I think that is a little unfair. He had three miniatures out of 11 games, which is a lot, but the Byrne game is mind-bogglingly great and the Benko game is awfully good. Then there's this game...as Petrosianic has noted, the mystery is why he included it in <60MG>.
The other games were in the mid-30s up to 62 moves...all respectable length.
|Apr-09-15|| ||A.T PhoneHome: Sorry <keypusher>, I didn't intend to be unfair and you're right; he didn't have so many short games here. Just had a PROPER look and now I see it. Three games were short, the rest being from 35+ moves to 60+. Oh snap.|
Hopefully I didn't appear ignorant!
|Apr-09-15|| ||keypusher: <A. TPhone Home> Well, looking closer I'm not sure you have anything to be sorry for...apart from the three miniatures there are four other games where Fischer's opponent gives up before move 40, meaning he didn't even bother getting to the time control and maybe adjourning the game. And none of those resignations looked premature to me (Evans, Bisguier, Addison, and Weinstein). So that's 7 games out of 11 that didn't reach the time control. That's got to be pretty unusual, doesn't it?|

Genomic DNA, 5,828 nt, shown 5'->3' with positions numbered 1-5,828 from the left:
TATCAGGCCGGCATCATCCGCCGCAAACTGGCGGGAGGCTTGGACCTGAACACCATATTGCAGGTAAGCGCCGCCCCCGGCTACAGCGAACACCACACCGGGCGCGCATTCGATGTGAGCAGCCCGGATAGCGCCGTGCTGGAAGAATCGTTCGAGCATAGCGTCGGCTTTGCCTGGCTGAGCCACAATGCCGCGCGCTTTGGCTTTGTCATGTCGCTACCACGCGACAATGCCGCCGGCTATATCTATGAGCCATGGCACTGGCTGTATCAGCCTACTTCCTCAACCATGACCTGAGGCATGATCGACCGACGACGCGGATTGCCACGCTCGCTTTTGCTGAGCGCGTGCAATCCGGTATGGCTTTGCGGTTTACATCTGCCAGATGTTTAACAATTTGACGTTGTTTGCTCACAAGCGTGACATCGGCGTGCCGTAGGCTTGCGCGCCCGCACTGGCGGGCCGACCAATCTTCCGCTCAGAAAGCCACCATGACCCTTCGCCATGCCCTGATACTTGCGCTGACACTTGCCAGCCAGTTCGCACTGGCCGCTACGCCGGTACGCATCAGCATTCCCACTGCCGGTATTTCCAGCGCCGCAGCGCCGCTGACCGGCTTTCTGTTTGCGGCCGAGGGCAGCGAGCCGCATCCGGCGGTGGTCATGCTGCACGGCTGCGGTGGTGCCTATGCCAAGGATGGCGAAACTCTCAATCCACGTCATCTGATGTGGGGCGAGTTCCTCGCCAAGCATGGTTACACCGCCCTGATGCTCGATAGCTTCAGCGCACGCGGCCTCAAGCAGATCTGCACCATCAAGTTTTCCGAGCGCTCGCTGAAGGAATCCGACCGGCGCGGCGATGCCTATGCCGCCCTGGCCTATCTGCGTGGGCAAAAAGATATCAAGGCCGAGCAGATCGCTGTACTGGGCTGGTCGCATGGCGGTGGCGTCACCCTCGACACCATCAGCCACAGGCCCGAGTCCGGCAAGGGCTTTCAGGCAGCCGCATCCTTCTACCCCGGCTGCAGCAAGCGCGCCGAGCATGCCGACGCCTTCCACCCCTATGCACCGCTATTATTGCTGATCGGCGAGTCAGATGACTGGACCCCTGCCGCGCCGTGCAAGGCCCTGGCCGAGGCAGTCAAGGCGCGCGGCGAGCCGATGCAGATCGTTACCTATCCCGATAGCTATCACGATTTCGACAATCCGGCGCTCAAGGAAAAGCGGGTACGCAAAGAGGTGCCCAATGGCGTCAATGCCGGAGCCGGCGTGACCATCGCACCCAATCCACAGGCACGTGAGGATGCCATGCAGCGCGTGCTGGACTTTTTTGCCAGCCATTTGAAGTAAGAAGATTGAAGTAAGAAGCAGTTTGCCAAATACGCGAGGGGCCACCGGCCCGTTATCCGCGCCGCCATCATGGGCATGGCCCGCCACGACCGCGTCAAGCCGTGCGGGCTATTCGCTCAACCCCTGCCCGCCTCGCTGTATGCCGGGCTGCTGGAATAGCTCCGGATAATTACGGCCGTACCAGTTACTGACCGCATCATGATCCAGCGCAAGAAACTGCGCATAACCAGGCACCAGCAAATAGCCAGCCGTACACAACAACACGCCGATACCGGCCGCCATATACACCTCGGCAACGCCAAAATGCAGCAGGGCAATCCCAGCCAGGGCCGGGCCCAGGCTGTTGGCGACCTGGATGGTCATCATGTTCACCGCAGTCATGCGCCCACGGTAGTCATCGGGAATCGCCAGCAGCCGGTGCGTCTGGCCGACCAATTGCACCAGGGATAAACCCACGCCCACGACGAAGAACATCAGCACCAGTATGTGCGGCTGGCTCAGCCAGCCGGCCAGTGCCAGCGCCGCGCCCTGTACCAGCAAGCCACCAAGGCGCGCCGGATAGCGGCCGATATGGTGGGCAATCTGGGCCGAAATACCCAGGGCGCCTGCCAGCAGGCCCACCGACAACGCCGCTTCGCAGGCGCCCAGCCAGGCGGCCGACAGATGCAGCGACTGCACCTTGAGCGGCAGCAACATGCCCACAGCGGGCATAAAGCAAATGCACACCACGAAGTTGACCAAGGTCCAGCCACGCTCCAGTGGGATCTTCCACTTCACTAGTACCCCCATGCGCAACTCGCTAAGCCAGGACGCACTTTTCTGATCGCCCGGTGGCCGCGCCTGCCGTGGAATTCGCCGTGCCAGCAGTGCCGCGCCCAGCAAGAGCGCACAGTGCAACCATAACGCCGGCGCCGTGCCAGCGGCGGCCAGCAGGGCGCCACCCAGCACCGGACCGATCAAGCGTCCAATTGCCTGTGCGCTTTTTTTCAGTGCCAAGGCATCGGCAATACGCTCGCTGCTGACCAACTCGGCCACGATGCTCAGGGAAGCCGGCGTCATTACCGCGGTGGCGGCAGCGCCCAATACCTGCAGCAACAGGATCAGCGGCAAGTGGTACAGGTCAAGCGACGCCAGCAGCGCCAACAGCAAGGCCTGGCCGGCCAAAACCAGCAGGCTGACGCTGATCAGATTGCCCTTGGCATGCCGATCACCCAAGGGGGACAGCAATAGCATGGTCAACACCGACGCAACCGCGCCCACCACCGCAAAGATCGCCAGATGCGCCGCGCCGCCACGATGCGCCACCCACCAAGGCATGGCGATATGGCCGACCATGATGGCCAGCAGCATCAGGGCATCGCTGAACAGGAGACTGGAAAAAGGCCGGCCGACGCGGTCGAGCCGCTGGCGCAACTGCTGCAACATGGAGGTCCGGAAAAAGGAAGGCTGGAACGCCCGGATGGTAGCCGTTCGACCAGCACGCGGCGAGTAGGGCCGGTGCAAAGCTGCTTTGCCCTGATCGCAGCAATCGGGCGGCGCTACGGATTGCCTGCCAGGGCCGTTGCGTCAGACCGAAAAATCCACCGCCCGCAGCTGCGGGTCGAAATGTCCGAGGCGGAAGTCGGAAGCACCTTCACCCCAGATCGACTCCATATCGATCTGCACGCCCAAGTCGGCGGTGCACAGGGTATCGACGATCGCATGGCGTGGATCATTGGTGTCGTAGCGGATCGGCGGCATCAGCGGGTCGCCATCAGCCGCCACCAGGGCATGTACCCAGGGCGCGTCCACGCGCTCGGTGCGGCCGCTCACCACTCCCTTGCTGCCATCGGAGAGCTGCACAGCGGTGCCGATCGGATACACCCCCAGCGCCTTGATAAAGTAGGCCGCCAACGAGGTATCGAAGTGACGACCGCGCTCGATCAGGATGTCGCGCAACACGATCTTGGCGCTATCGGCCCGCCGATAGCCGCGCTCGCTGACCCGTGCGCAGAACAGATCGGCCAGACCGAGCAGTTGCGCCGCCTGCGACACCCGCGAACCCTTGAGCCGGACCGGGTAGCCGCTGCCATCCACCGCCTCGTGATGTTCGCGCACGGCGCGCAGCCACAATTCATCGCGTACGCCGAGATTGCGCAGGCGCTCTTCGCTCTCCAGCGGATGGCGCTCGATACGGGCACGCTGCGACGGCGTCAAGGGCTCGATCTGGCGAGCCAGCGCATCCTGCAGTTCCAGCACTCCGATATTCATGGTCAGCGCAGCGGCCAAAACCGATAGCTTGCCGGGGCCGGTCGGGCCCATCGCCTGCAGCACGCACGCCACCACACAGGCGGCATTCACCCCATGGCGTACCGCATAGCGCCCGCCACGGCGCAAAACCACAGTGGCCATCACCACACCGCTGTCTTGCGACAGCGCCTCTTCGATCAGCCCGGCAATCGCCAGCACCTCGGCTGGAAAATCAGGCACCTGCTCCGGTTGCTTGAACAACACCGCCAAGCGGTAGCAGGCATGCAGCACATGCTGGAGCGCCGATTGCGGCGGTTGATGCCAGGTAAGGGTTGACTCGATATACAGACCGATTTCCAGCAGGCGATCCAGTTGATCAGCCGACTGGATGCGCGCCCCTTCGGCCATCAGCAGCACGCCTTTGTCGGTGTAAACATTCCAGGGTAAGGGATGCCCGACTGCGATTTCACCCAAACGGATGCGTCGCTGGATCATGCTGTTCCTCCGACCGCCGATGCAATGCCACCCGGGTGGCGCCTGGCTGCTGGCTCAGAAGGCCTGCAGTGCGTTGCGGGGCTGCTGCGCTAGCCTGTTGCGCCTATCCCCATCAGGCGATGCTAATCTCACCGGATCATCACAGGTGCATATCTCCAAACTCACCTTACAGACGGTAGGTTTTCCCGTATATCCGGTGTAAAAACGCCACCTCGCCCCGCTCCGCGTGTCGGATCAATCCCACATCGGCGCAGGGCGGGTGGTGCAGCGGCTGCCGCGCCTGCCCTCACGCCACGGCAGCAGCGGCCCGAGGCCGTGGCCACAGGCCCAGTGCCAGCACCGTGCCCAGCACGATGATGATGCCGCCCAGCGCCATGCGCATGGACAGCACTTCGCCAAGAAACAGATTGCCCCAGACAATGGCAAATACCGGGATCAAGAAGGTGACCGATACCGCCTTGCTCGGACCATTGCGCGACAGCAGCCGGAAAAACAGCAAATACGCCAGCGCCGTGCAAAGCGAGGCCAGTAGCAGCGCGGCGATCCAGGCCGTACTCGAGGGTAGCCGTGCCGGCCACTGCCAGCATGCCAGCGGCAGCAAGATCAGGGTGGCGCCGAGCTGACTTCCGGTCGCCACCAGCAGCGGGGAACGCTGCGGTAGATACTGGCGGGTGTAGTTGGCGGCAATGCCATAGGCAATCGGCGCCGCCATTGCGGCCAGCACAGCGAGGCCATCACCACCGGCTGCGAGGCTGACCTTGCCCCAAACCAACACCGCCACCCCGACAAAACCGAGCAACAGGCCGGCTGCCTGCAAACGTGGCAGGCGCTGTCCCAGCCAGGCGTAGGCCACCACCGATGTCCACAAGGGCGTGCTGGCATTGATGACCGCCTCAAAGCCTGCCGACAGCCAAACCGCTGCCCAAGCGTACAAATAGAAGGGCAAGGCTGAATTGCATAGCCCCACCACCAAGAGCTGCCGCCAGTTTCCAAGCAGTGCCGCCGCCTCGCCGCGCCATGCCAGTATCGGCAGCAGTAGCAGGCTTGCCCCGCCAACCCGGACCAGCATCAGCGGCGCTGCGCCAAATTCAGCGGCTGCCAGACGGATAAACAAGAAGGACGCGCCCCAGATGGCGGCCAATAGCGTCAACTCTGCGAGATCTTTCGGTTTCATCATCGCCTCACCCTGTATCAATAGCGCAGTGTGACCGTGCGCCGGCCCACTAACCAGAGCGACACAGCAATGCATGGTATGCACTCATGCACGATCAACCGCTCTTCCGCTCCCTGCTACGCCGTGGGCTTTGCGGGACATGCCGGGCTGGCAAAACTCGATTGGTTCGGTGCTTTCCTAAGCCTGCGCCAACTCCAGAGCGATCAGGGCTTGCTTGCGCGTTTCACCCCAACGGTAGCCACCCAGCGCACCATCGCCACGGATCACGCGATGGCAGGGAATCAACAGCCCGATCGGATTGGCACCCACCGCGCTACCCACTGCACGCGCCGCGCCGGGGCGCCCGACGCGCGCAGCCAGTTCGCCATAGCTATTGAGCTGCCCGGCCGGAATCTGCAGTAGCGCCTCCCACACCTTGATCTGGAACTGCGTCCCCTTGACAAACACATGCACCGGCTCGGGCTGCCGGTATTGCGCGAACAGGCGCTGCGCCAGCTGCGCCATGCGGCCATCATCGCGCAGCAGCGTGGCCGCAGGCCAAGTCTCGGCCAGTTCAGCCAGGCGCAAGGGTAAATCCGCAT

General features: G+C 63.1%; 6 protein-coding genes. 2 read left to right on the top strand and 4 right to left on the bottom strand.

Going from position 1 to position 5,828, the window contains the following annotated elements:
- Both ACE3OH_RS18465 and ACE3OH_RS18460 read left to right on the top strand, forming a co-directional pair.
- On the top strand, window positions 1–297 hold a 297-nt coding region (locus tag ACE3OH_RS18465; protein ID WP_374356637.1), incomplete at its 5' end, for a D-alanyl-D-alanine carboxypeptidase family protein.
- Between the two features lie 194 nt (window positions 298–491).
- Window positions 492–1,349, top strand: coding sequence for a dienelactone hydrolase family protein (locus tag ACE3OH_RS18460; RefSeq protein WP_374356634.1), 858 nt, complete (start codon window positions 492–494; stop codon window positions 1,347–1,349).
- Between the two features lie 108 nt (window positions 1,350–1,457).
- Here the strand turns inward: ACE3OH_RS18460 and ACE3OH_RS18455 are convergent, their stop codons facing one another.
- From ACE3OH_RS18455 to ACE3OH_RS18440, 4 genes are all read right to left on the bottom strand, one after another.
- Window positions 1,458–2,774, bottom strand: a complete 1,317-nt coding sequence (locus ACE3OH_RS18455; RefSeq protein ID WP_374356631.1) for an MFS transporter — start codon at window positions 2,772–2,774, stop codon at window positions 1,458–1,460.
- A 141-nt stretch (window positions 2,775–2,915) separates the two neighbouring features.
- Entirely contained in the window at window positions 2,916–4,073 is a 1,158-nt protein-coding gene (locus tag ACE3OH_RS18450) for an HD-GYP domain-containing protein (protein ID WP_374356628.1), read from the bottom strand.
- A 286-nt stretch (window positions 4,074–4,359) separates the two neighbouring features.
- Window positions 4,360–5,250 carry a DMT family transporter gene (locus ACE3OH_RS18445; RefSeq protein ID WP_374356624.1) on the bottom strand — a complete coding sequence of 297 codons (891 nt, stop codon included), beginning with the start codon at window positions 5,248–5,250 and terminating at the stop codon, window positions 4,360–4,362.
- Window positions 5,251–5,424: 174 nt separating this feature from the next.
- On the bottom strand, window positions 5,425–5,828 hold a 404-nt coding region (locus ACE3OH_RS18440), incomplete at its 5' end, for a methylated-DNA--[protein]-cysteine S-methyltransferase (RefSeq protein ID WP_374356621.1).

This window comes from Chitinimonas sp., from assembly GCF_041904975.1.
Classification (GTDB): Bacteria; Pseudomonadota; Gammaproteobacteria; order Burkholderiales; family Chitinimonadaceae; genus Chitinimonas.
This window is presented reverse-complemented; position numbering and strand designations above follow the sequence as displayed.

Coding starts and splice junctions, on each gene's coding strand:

|Apr-09-15|| ||A.T PhoneHome: Maybe so <keypusher>, but I admit that saying "Fischer's games in this U.S. Championship were surprisingly short, on average at least. Didn't Larsen remark something like "They played like children" or something to that effect?" doesn't sound so diplomatic.|
That Larsen remark thing wasn't something I intended as a back-up for my OWN belief that Fischer's opponents here played like children (this is something someone might infer from my post above, who knows?).
I am not strong enough to evaluate their play here. But Larsen seemed to think that his opponents "played like children" which is what I referred to.
My emphasis was on the length of these games and not on the general level of play because these guys were/are obviously far stronger than I am.
And I agree that it is unusual that seven out of eleven games didn't reach the time control but once again I understand why you said my post was unfair.
And I thought that an apology was a polite thing to do.
|Apr-09-15|| ||Petrosianic: I don't know for sure if Larsen used the word "children". That might have been Evans only. Larsen might have only said something like "they play as if beaten before they start".|
I believe the relevant comments are in Eliot Hearst's column in the July 1964 Chess Life, but I don't have it here to check.
|Apr-09-15|| ||A.T PhoneHome: Well I am paraphrasing so my wording isn't necessary the most reliable one. But he didn't speak of their play in an admiring manner, that's the bottom line.|